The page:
Bronisław Edward Sydow
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May 4, 1886 Szamotuły - May 29, 1952 Warszawa
Bronisław Edward Florian Sydow, Polish patriot, Economist, Consul for Honduras and Paraguay in Poland, and a Distinguished Scholar of the life and works of Fryderyk Franciszek Chopin. Between 1905 and 1920 he traveled to New York City and then to various locations in South America, becoming a successful businessman in Chile. He returned to his home country in 1920, initially settling in Sopot, Poland.
At the start of WWII, he obtained the positions of Consul of Honduras and Paraguay in Poland and began issuing many visas, consequently saving many lives. Because of these efforts, he was captured by the Nazis and imprisoned in Warsaw's brutal Pawiak Prison, destined for Auschwitz. He was later released because of the heroic actions of a Polish doctor at the prison who claimed that Bronisław's illness symptoms indicated he had typhus (he did not). He was sent home to die, but recovered.
With an astounding affinity for languages, Bronisław was fluent or semi-fluent in more than 15 languages, including Polish, English, Spanish, French, German, Italian, Portuguese, Russian, Swedish, Latin, Classical Greek, Finnish, Chilean Indian dialects and the knowledge of 20 German dialects. His upbringing included a wide knowledge of the arts, and he was even a temporary music critic for the New York Herald Tribune when he lived in New York City. Upon the famed Polish pianist Ignacy Jan Paderewski's visit to New York City, Bronisław became his personal translator.
Bronisław E. Sydow was a major contributor to historic references regarding Chopin. Because of his devotion to his country and Chopin, he was driven to preserve as much as possible before, during and after WWII, with ever heightening concern about the destruction of anything associated with Chopin. As he collected documents of Chopin's correspondence, portraits and bibliographic interest, he accessed libraries, museums, and individuals in and around Warsaw, Kraków and other locations. He did so at tremendous risk.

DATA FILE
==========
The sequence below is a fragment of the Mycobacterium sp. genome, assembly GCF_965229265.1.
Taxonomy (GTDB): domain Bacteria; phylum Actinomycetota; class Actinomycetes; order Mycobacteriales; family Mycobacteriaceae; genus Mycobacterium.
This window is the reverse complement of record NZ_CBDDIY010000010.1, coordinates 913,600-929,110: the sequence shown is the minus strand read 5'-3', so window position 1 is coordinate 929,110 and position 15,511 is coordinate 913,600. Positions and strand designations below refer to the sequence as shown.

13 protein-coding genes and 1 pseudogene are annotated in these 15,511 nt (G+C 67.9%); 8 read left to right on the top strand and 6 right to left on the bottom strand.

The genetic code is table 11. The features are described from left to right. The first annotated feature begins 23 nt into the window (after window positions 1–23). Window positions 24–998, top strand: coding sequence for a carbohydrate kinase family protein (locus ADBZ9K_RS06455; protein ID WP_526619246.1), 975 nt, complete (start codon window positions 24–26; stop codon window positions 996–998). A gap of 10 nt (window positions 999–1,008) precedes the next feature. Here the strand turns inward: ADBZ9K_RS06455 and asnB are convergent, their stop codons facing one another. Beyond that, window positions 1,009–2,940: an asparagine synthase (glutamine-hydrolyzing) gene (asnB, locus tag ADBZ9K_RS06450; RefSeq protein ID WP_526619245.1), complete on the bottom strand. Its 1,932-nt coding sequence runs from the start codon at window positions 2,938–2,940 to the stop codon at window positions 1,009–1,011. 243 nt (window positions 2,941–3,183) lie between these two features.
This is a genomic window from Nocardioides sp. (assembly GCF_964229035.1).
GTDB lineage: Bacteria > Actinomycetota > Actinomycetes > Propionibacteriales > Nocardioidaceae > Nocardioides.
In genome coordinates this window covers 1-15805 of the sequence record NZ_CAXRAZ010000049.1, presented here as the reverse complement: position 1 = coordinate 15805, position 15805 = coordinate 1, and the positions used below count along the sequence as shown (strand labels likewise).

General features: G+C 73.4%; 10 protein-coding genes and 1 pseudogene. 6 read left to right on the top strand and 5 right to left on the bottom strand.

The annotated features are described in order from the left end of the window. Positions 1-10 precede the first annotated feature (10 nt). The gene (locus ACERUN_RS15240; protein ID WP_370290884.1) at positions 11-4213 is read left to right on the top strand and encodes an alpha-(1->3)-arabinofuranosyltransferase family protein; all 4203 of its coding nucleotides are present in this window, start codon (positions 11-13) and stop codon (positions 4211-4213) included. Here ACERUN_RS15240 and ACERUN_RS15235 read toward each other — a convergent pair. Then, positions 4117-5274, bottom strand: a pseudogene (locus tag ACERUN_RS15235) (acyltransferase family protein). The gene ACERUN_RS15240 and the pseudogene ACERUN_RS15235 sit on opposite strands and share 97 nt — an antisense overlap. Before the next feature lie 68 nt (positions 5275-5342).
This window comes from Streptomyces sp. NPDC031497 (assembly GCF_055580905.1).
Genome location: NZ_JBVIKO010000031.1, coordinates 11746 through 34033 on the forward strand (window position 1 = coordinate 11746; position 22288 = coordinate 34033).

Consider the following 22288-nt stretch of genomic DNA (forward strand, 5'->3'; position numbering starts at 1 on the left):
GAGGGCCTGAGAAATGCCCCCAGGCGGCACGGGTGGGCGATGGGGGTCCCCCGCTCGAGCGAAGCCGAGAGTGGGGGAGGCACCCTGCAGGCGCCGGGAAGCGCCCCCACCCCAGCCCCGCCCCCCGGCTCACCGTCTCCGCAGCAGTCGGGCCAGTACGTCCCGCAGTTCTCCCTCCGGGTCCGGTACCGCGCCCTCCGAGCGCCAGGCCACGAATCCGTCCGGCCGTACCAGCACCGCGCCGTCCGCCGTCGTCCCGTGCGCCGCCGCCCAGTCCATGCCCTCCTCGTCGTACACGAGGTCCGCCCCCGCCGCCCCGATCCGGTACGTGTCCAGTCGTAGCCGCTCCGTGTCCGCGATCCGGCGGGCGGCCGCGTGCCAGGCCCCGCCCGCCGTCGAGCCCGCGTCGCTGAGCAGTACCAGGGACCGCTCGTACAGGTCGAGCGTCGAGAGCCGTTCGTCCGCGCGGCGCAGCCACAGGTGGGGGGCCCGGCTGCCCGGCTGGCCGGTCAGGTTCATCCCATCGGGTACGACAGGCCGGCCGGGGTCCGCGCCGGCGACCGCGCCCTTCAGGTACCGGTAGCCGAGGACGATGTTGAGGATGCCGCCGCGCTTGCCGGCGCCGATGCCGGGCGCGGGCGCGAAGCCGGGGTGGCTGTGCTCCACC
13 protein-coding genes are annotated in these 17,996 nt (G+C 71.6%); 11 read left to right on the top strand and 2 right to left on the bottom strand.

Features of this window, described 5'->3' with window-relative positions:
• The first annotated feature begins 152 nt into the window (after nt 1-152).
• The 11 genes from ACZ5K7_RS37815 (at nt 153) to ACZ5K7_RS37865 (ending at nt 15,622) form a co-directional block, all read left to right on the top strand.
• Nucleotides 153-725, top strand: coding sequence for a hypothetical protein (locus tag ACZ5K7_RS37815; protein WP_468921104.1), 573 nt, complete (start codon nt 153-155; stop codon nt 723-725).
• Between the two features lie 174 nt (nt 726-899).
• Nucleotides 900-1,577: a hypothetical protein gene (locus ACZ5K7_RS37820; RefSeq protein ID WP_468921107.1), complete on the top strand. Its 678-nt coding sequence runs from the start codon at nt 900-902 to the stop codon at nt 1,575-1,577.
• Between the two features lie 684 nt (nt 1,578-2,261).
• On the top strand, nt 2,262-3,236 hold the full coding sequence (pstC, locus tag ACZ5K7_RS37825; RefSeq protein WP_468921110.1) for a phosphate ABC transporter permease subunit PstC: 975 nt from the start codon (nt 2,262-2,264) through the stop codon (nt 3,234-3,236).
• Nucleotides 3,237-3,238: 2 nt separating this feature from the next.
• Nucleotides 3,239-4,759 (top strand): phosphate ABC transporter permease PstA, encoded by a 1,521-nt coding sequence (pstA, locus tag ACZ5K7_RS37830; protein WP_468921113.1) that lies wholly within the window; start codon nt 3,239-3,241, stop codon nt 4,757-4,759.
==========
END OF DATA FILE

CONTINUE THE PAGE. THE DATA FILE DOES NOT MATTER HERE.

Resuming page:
One of his greatest and most daring accomplishments towards the preservation of knowledge about Chopin was the collection and binding of a two-volume set of Chopin's Correspondence, Korespondencia Fryderyka Chopina. This was the largest and most complete set of correspondence at that time. It was later published in 1955. Originally in Polish, Sydow translated the Korespondencia into Spanish and collaborated with Denise Chainaye and Suzanne Chainaye on the French edition and with Sir Arthur Hedley on a revised English version.
During the WWII years in Poland, Bronisław organized and attended clandestine classical concerts against Hitler's orders. These orders were activated throughout the entire occupied Polish territory through Hitler's brutal Chief Nazi General Governor, Hans Frank.
During the 1944 bombing of the Church of the Holy Cross in Warsaw, the casket containing Chopin's heart was removed from the pillar of the Church for safe keeping during the War. There was a ceremony where the murderous Nazi General Erich Von dem Bach awarded the casket with the heart to three custodians. One of those custodians was Bronisław Sydow.
Before WWII Bronisław was a founding member of the Instytut Fryderyka Chopina in Warsaw. Since 1945 he was Secretary General and Member of the Board of the Instytut Fryderyka Chopina.
On October 17, 1945 (the 96th anniversary of Chopin's death) he organized a remarkable return of Chopin's heart from the suburb of Milanówek, to Chopin's birthplace in Zelazowa Wola, to its rightful place at Warsaw's Church of the Holy Cross (see YouTube video Serce Chopina here)
He was the initiator of the Chopin Summer Festival in Duszniki Zdrój, which was started in 1946 and continues every summer to this day, hosting major musicians.
He was also one of the most active organisers of exhibitions devoted to Chopin's life and works.
He published many articles (see link) concerning mainly biographical facts and problems such as the issue of Chopin's real date of birth, March 1, 1810.
He was co-author with Mieczysław Idzikowski, of the book Portrait of Chopin,
comprising a collection of all known portraits of Chopin bfore WWII.
He was the author of the first Polish Chopin Bibliography with 11,527 entries (Bibliografia F.F. Chopina, Warszawa 1949, supl. 1954), preserving knowledge of books on Chopin that were destroyed during the war.
As an aside, Bronisław and his extended family continued their friendships with many major Polish musicians of the day. One of Bronisław's close friends included the legendary Polish pianist, Arthur Rubinstein. They often crossed paths during his travels to New York City, South America and Poland.